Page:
Each family that runs its own business also has its own culture, say two psychologists who work with wealthy families. And understanding those cultures — which these psychologists break down into three groups — can make it easier to resolve intergenerational or cross-cultural conflicts that arise as the business matures and expands.
The psychologists, James Grubman and Dennis T. Jaffe, last year published a book that offers a framework for understanding the three cultural approaches that they say prevail in family businesses. The “individualists,” who tend to be clustered in North America and Western Europe, foster creativity at the employee level. The “collective harmony” view, which prevails in parts of Asia, views family and business as an integrated whole.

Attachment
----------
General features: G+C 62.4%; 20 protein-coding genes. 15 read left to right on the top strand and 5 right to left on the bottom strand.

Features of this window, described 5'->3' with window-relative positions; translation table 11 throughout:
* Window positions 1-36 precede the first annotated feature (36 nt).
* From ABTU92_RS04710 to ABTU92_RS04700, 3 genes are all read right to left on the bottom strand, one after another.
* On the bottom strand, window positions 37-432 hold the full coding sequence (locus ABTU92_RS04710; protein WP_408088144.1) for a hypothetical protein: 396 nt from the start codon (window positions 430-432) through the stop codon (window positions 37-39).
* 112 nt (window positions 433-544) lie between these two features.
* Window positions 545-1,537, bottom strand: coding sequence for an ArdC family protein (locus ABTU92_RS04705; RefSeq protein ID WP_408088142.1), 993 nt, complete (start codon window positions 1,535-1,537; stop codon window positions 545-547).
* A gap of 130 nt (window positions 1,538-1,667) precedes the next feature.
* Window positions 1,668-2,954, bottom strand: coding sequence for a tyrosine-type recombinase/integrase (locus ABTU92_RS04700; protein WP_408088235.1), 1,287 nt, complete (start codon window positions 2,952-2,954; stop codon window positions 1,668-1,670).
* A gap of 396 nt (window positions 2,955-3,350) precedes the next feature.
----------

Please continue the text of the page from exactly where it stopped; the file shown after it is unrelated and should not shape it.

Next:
This is the 5th in a series of working papers reporting on our intensive interview study of long-term successful families around the world. No business remains the same after a 100-year journey. Every long-lasting family enterprise learns how to navigate developmental and business crises as it crosses generations. This paper presents the business journeys of the nearly 100 long-lasting families in our study. Their resilience stems from continual innovation and transformation. We look at their major transformations—harvesting, pruning, diversifying and grounding—and at how the family is able to build an adaptive, sustainable culture.